Dunstan was a zealous diocesan bishop. He insisted on the observance of marriage laws and on fasting. He built and repaired churches and often acted as judge. He inspired some of Edgar’s laws, particularly the codes of Whitbordecctan and of Andover (the code of Andover enjoins the practice of some handicraft on every priest). On Edgar’s death his elder son Edward, Dunstan’s protégé, succeeded to the throne. His assassination in 978 was connected with the anti-monastic reaction that followed Edgar’s death. Dunstan presided at the translation of Edward’s body to Shaftesbury in 980.

With increasing age Dunstan spent more of his time at Canterbury with the monks in his household, occupying himself with teaching, the correction of manuscripts, and the administration of justice. He remained active until his death, preaching three times on Ascension Day in 988. He died two days later, May 19, aged nearly eighty. It has been said that the tenth century gave shape to English history, and Dunstan gave shape to the tenth century.

Hagiographical tradition makes Dunstan a painter, musician, and metalworker, and these claims have some foundation. Bells and organs were attributed to him. Some metalworker’s tools of the tenth century survive at Mayfield convent and are claimed to be his. Artists sometimes depicted Dunstan holding the devil by the nose with a pair of tongs. A surviving tenth century relic of him is a Glastonbury book containing scriptural extracts in Latin and Greek, an Old English homily on the Cross, and some ancient Welsh glosses, as well as a portrait of Dunstan prostrate at the feet of Christ. A thirteenth century inscription claims that the work is Dunstan’s, and it could well be his own work.

adapted from The Oxford Dictionary of Saints,
Lesser Feasts and Fasts, and The New Book of Festivals and Commemorations

The Collect

O God of truth and beauty, you richly endowed your bishop Dunstan with skill in music and the working of metals, and with gifts of administration and reforming zeal: Teach us, we pray, to see in you the source of all our talents, and move us to offer them for the adornment of worship and the advancement of true religion; through Jesus Christ our Lord, who lives and reigns with you and the Holy Spirit, one God, now and for ever. Amen.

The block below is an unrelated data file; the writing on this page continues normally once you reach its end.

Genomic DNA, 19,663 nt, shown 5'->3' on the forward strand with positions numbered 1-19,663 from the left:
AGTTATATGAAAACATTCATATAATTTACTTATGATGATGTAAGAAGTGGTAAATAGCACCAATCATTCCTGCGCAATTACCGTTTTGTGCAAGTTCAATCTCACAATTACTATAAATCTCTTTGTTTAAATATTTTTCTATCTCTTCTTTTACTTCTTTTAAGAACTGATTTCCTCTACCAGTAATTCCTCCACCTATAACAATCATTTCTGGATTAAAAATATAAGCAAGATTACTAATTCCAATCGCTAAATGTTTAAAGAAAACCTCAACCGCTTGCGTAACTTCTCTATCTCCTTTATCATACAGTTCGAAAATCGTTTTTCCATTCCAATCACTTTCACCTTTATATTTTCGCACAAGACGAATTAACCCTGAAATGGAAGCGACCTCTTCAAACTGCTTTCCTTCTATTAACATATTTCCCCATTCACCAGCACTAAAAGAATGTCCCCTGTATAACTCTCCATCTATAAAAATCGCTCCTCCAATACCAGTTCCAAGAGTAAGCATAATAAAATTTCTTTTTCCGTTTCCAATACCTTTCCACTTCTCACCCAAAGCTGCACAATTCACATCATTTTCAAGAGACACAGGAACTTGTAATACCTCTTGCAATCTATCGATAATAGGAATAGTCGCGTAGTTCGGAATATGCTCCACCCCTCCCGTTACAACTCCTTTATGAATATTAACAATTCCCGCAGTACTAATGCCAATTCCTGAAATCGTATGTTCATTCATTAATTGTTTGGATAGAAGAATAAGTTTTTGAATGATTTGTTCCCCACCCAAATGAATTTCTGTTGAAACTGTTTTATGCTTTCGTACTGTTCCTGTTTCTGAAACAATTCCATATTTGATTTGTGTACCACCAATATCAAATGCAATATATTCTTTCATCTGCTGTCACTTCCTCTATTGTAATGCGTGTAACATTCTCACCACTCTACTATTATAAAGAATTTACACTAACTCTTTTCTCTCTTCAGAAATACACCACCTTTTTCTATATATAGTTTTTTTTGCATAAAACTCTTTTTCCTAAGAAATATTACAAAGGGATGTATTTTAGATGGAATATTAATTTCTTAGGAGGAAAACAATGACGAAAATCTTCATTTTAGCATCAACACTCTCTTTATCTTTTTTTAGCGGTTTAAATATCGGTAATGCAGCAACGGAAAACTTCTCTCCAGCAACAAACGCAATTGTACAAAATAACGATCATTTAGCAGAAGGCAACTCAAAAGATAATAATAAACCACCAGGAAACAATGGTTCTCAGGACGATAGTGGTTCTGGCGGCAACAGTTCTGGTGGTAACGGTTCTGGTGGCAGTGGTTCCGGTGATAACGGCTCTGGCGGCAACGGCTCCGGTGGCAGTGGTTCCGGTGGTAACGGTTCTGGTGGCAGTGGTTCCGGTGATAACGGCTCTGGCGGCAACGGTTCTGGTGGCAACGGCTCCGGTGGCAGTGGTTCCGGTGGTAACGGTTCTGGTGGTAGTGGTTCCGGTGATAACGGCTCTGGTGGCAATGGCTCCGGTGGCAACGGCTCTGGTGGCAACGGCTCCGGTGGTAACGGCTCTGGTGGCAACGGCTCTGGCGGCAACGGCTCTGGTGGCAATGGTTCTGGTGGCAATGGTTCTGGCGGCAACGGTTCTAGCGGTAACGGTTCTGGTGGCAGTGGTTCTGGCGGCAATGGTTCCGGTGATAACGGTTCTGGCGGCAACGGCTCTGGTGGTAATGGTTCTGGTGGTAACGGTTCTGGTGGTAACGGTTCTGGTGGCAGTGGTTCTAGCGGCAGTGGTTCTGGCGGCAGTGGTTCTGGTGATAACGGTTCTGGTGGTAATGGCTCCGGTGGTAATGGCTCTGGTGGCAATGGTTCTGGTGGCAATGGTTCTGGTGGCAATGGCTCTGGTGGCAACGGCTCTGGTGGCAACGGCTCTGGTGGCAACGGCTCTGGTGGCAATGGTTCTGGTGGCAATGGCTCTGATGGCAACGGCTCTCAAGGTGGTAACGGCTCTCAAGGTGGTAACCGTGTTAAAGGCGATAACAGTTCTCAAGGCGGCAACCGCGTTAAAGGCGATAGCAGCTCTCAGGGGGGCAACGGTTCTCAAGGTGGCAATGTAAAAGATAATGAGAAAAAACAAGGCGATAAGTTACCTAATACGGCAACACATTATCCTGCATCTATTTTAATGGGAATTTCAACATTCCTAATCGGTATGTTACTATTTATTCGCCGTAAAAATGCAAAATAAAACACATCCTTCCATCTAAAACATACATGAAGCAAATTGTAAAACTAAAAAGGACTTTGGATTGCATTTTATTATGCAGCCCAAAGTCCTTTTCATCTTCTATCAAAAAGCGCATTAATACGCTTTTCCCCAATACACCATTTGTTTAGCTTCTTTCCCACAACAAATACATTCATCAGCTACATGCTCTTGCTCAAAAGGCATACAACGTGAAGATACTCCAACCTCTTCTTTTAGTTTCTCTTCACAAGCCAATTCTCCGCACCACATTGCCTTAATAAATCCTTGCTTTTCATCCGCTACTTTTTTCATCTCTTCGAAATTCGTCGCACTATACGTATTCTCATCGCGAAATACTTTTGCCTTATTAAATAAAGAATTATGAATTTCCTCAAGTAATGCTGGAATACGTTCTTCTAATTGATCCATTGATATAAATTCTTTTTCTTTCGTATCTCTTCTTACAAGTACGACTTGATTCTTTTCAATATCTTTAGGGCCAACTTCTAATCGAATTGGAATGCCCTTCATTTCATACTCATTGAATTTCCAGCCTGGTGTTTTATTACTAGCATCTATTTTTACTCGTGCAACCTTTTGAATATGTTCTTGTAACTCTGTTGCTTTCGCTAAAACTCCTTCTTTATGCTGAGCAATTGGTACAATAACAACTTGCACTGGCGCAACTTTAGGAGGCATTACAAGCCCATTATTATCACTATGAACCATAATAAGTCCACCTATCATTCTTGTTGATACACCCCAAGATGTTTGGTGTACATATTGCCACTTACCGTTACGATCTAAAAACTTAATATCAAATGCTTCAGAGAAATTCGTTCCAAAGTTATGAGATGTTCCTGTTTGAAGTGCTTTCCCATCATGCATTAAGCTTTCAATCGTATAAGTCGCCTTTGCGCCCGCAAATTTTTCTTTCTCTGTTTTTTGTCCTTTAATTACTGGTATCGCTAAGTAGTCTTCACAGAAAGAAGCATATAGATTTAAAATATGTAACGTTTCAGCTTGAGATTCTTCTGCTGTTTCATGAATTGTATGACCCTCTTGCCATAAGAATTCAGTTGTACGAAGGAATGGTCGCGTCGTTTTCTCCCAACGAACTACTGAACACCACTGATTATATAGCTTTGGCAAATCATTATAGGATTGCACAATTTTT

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The propers for the commemoration of Dunstan, Archbishop of Canterbury, are published on the Lectionary Page website.


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Helena, Protector of the Holy Places, 330

Born at Drepanum (later renamed Helenopolis in her honor) in Bithynia, possibly an innkeeper’s daughter, about the year 270 Flavia Iulia Helena became the wife or concubine of the Roman general Constantius Chlorus. When he became co-emperor (Caesar) in the West in 292 he repudiated her in order to marry the stepdaughter of his patron, the Western Augustus Maximianus Herculius. But her son, who became the emperor Constantine, the first Christian emperor of Rome, greatly honored and respected her, bringing her to the imperial court on his accession in 308 and conferring on her the title Augusta. In about 312, when over the age of sixty, she became a Christian under Constantine’s influence. She was so devout that contemporaries thought that she had been a Christian since childhood. She dressed modestly and gave generously to churches, to the poor, and to prisoners. In 326 she made a pilgrimage to the Holy Land, where she provided the wherewithal for the building of a basilica on the Mount of Olives and another at Bethlehem. According to Ambrose of Milan, she had a part in the finding of the True Cross, the cross on which Jesus was crucified, though this is generally thought a pious legend rather than history. Constantine was with her when she died in the Holy Land about the year 330. Her body was taken to Constantinople and buried in the imperial vault in the Church of the Apostles.

In the Eastern (Orthodox) Church, she is commemorated on this day, together with her son Constantine. She is also commemorated on this date in the Calendar of the Church of England. The traditional date of her commemoration in the West in August 18.

prepared from The Oxford Dictionary of Saints, Celebrating the Saints,
and The New Book of Festivals and Commemorations

The Collect

Almighty God, by your Holy Spirit you have made us one with your saints in heaven and on earth: Grant that in our earthly pilgrimage we may always be supported by this fellowship of love and prayer, and know ourselves to be surrounded by their witness to your power and mercy. We ask this for the sake of Jesus Christ, in whom all our intercessions are acceptable through the Spirit, and who lives and reigns for ever and ever. Amen.